Our week has been full of "highlights," blessings that have come in various forms. I am reminded of the statements a minister friend often opened with: "God is good all the time. All the time God is good." So true. Here are our highlights, not neccessarily in order or significance.
The annual Christmas pageant was held at the church Wednesday night. We have a relatively new music director and though he's been in his profession more than twenty years, I'm not sure he"get's it." Our pageant was a worship service that included Scripture readings, choir anthems, congregational hymns and children cast in the roles of Mary, Joseph, angels, etc. You may be thinking that I have described the pattern for most pageants, but there were definitely some variations in the theme. Our grandson, Jacob, thought he was to be a shepherd, but his dad who had put together the order of service, told us ahead of time that the music guy wasn't having shepherds. So when it came time for the shepherds to "abide in the field," there was neither field nor shepherds. We did have lovely angels, Sarah Beth among them, but we never saw her again after she processed down the aisle. The choir surrounded the manger set and was hard to see from the pews. Finally, the kings came. (The script followed tradition, not the accuracey of Scripture.) Down the aisle they came--one taller king, carrying two gifts, and a shorter king whose crown seemed to be held up by his glasses. What a sight! Jacob, the taller, and Drew, the short king knelt before the manger, which, by the way, contained Sarah's life life baby doll as the Christ child. She was happier with the part her doll played than she was about being an angel.
Friends were the source of more than one highlight--long time friends, more recent ones and a new friend too. Tuesday long time friends from Mississippi came and spent several hours with us. The roundtrip drive is more than twice as long as the time they can spend with us, but they come anyway and we take advantage of every minute of their visits. Tommy, Liz and the two younger children joined us for lunch. I love it when friendships span the generations and we are blessed to have some that do just that. Their visit was a real gift. The mail, Fed Ex and UPS have brought greetings and happies from friends accross the country. How wonderful it is to hear from them and to receive expressions of their friendship and thoughtfulness! Yesterday a friend from our church here gave us her day and drove us to Corinth for my treatment. Her doing that for us means even more when I remember that she and her husband are hosting a brunch for our Sunday school class at their house this morning. When I acknowledge that God has given us far more than we have asked or even thought, I am acknowledging that our friends are truly gifts from God and the best friends possible.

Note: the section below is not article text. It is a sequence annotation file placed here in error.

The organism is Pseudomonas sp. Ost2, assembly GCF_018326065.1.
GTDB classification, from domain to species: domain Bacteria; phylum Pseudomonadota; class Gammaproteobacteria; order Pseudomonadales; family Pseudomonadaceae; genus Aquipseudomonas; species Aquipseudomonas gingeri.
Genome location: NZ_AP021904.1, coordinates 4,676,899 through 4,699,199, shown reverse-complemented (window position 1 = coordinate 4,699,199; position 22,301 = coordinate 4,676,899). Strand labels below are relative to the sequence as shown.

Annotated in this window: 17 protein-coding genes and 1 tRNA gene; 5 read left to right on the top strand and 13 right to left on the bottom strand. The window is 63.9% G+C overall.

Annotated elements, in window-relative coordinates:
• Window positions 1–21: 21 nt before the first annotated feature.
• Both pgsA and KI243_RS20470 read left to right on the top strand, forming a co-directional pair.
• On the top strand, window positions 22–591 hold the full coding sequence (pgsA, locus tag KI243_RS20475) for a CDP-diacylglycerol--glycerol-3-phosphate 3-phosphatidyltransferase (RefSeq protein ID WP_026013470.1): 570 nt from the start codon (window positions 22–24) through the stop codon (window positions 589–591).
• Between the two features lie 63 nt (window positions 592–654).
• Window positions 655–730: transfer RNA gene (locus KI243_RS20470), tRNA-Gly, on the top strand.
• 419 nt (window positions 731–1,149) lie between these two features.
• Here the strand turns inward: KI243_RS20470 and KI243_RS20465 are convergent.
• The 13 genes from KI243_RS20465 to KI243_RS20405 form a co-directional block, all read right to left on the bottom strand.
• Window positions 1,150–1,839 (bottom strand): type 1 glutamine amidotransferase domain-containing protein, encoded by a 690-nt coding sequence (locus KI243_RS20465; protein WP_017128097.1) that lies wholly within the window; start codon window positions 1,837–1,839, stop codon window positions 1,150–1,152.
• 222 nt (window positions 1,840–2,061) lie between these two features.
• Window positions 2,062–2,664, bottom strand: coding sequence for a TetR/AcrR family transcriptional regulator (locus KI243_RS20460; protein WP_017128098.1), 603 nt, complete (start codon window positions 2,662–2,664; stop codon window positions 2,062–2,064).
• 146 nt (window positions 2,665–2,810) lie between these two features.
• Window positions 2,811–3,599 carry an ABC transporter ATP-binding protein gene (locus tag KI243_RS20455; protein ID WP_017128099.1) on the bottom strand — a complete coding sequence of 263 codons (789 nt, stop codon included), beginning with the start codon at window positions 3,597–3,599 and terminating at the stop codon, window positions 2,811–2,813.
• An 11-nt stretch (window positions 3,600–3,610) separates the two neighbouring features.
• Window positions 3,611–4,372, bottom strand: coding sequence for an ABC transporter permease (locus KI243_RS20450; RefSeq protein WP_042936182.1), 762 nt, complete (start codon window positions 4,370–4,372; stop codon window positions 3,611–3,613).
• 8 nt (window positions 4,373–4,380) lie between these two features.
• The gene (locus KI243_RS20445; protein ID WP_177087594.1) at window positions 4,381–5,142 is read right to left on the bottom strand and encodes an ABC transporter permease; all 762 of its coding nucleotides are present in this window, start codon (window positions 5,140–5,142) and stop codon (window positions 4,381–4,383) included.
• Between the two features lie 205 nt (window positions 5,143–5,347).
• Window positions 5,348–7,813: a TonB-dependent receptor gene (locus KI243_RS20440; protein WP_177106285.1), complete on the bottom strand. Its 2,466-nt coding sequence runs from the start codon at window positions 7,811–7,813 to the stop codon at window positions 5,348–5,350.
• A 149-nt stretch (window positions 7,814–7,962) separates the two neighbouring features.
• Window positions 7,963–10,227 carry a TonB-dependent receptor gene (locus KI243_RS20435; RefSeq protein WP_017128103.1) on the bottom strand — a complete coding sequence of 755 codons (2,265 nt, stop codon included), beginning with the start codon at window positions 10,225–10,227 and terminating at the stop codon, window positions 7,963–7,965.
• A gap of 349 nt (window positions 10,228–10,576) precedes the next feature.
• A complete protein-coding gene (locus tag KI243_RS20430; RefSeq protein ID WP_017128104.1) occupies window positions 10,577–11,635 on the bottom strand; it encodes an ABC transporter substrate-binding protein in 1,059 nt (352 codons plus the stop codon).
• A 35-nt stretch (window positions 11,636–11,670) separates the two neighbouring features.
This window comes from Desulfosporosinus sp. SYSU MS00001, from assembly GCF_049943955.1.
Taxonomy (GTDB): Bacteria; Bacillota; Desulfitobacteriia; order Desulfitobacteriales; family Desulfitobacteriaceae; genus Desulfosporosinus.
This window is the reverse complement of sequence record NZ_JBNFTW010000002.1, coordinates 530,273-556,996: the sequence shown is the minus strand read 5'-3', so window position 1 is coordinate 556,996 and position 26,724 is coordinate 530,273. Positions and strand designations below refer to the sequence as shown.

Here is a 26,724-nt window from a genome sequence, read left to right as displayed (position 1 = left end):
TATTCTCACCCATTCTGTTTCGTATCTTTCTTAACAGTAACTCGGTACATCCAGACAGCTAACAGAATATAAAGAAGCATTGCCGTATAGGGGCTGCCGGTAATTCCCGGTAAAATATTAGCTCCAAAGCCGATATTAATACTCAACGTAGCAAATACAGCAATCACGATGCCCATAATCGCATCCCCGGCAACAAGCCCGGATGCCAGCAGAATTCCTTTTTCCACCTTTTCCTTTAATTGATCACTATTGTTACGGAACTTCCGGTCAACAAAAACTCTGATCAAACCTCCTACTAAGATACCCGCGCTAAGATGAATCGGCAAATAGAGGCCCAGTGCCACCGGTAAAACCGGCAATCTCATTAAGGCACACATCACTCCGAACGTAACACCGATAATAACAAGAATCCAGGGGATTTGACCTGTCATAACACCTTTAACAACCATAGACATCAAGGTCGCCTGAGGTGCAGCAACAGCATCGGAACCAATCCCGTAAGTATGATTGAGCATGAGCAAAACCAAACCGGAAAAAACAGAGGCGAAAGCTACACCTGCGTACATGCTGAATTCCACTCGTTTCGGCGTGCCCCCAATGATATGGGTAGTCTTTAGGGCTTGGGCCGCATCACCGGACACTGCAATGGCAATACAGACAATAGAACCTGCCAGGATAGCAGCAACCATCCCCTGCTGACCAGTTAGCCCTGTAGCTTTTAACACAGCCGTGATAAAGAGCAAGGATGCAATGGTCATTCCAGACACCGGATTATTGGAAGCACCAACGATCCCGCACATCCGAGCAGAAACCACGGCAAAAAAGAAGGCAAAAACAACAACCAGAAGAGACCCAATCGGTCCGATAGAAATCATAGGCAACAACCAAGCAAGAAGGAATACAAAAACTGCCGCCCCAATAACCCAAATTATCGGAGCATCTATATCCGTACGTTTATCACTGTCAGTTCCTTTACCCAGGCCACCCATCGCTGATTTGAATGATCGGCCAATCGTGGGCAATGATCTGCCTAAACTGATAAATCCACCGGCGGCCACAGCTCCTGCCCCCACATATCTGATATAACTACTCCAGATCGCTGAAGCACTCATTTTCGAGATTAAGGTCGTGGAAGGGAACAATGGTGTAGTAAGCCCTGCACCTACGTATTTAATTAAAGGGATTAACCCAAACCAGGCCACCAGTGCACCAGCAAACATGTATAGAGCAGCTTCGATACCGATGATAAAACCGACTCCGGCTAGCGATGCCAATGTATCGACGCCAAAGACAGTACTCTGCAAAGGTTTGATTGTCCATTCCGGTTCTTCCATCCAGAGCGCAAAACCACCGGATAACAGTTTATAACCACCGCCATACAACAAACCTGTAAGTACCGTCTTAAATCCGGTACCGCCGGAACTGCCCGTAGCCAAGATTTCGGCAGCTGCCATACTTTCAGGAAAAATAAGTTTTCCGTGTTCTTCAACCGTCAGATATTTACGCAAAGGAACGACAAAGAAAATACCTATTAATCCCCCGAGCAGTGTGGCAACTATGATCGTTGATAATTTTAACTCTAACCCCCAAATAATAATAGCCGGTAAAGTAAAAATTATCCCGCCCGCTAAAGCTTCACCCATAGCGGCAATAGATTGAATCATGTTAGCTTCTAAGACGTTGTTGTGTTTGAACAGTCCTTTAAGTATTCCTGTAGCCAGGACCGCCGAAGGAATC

Our trip to the neurologist on Monday was productive. Tom gave his take on what's been happening and then it was my turn. The doctor listened. He assured me that the symptoms are not unusal for Tom's illness and that we have not run out of options. We had a thorough discussion of medication--what is appropriate for Tom, what is not. There are different categories of medication for Parkinson's and Tom has been on two categories for some time. A third was added this week and some of those worrysome symptoms have subsided. Dr. M also gave Tom a sleeping tablet that is non-habit forming. That pill, along with the other med has helped us both get hours of uninterrupted sleep this week. I confess I had gotten pretty discouraged with Tom's condition and impatient living with it 24/7. As the week has progressed my focus has been on thankfulness for what can be done rather than complaining about what I see as impossibilities. (I need to go back and read a blog I posted months ago on God being bigger than any impossibility.)
Finally, yesterday I had my second chemo treatment and an appointment with my oncologist. How, you might ask, could that be a highlight? I went in with a few questions, a speech about wanting to know everything and with a throat/chest condition that was similiar to the beginning of the pneumonia of 2006. I learned that my CA125 had doubled between October and November, not unexpected, but not welcome news. And to my questions: "What exactly are we hoping to accomplish with these treatments and what is going on with this cancer? Is the treatment just holding it at bay?" He replied that "holding it at bay" is a good way to put it. Because the cancer has returned they know it is incurable--or as the nurse puts it, "chronic."
Again, he stressed my response to one particular drug and is hopeful/optimistic about my being put back into remission. For how long or how many times, no one knows. The anti-nausea drugs are working better and I was given meds for my throat problem. It's already better this morning. As for me and my reaction to "incurable" and "chronic," I think I'll choose "chronic" over "incurable." Neither what Tom has or what I have is curable--both hang around and both are terminal. I can either choose to live with a chronic illness or die with a terminal one. I choose to live and to live every day to the fullest, enjoying family and friends and witnessing to the faithfulness, the grace and the love of God.
Thanks for sharing our highlights. But I saved the best til last. Knowing that the Light of the World is Jesus puts Light and Life in all our weeks.